Good wholesome food has stayed important to me. I understand it. I've learned about it.  I value it. But there is something that I have never been able to grasp, something that has bothered me for a long time. One day shortly after I had arrived in America, I was at a store and I picked up piece of fruit. I touched it. I looked at it, turning it in my hands. I smelled it. I tried to eat it. It was odd. I asked my mom, "What is it?  I don't understand?" She told me, "It's plastic fruit." This concept of plastic food simply perplexed my mind. I could not understand why someone would make such a thing. As a child fresh fruit was a  rare thing to come by, and to buy plastic fruit was just inconceivable to me. There is still question in my mind today, "Why?" It makes little sense.  The answer still eludes me. I can only explain by suggesting, if the desire is to have decoration, why not buy fresh fruit and put it in a basket and use that instead?"
I truly realize how important food is to me today, and how it has shaped what I value. Coming from poverty, I have learned that appreciating what I have is important. I don't take what I eat for granted, rather I give it serious consideration. Honestly, I doubt that I will ever place a bowl of plastic fruit upon my table. Rather I would always choose to have a bowl of fresh and delicious apples, oranges, bananas and pears.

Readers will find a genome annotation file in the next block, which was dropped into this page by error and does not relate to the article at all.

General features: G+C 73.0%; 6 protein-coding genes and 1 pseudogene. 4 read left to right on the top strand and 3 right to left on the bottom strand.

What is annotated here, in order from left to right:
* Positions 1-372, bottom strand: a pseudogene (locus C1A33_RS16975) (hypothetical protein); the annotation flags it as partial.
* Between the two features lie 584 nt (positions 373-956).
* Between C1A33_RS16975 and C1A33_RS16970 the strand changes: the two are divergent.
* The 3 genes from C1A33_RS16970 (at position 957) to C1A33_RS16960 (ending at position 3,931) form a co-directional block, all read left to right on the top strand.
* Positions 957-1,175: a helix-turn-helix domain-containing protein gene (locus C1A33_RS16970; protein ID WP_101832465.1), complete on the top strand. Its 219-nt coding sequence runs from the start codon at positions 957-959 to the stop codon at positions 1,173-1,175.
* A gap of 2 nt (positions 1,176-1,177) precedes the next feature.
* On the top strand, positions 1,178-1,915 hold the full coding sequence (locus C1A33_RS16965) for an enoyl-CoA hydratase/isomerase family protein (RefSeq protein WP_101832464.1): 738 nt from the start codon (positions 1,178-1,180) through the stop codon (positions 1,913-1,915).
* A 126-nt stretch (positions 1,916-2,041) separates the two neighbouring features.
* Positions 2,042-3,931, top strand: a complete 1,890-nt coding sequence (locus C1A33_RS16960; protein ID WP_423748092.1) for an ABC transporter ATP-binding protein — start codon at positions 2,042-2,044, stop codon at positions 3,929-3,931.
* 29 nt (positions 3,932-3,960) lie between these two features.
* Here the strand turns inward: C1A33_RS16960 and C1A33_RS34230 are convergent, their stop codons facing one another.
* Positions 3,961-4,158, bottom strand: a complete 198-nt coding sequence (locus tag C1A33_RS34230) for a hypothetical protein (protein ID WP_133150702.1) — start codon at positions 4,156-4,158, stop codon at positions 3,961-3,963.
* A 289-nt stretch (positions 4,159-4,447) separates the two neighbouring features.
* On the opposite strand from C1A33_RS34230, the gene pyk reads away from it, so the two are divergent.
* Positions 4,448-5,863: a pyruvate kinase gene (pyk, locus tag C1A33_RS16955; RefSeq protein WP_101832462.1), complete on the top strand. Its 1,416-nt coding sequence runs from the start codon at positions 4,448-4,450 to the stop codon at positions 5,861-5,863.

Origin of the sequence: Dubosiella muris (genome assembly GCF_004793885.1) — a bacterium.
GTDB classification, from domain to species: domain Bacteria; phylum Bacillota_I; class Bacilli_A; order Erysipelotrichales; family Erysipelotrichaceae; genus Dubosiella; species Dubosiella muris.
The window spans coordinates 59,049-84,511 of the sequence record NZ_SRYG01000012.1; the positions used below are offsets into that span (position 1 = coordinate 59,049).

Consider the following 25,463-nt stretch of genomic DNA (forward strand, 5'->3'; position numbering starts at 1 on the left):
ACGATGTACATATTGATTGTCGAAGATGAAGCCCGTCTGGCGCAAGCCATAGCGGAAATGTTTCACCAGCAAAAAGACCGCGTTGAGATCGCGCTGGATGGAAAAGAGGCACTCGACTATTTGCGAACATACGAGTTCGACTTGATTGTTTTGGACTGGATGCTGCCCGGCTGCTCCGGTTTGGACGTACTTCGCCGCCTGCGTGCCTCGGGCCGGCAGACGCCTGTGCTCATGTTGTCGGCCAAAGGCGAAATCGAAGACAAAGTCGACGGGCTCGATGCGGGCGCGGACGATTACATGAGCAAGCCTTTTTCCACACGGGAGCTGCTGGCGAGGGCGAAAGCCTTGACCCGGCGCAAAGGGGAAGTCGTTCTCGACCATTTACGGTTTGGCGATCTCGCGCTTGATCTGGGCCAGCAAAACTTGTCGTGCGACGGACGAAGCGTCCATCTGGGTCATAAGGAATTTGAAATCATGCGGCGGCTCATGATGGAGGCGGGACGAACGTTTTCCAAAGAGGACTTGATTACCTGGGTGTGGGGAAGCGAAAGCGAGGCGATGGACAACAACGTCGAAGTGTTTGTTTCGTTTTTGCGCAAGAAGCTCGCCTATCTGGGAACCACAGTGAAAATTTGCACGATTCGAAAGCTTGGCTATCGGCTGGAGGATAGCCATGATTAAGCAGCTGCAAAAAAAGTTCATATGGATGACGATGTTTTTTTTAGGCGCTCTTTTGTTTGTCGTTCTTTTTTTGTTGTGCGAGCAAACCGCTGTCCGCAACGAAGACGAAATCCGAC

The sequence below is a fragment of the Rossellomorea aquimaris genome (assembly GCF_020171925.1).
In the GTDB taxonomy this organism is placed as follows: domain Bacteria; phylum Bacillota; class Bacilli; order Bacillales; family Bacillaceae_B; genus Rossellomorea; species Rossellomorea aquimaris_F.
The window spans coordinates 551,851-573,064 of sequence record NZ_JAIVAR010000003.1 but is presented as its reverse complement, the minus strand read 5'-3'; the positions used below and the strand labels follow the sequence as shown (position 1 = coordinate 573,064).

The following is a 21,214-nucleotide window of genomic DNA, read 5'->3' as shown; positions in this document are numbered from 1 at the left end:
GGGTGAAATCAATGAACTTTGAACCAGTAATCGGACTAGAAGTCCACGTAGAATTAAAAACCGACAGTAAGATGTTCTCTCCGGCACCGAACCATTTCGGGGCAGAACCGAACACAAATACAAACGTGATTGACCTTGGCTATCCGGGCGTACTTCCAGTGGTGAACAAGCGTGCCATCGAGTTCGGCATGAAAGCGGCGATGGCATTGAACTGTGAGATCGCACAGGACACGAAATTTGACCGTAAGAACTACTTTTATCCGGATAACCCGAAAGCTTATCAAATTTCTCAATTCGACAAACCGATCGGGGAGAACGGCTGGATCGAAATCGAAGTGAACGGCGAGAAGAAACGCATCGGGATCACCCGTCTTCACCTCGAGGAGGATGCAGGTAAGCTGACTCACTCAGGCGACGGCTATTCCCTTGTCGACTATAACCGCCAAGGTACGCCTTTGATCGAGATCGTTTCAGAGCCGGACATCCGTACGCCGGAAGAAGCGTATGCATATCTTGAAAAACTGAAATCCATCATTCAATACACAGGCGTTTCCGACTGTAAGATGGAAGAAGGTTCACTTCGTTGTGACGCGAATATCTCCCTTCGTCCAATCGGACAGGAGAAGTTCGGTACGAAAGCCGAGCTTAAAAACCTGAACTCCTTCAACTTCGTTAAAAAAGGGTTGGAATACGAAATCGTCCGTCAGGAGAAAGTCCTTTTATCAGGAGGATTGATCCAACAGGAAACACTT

Saturday, March 27, 2010

Fun at Grandma's House

Every Sunday afternoon was a big event for me as a child. There was the traditional Sunday feast at my grandparent’s house. This was quite the gathering that included my family as well as my Aunt and Uncle and my three cousins. After church my parents would pile my sister and I into the family caravan and head on out to Boulder to my grandparents house where the whole family would gather for a late lunch. As soon as we got to the front door the aroma of barbecued chicken and mashed potatoes and countless veggie plates filled the air. I would be overcome with excitement as I walked into the front room as Princes, my grandmother’s prize schnauzer, would great me by jumping all over me and begging to me to play. What came next was what really drove my parents crazy and me into a frenzy. The candy jars. They were everywhere and in nearly every room. It was literally my own slice of the chocolate factory. I looked forward to this moment all week, every week. As I gave my usual nonchalant greeting to the rest of the family with my eyes fixated on the colorful bounty that consumed my every thought I wiggled my way through the many hugs and kisses from my grandparents and my Aunt to finally reach my prize. It was all worth it. I was in heaven. There where chocolates, taffies, and hard candies galore. I would go half out of my mind just trying to choose which to eat. As a young boy I thought the smart answer would be to just eat them all. So, as the little go getter my grandfather claimed I was, I tried. Not to be out done by my sister, together we would hoard as much candy as we could and hide in the basement and go bananas. This, I am quite sure, is what causes ADHD.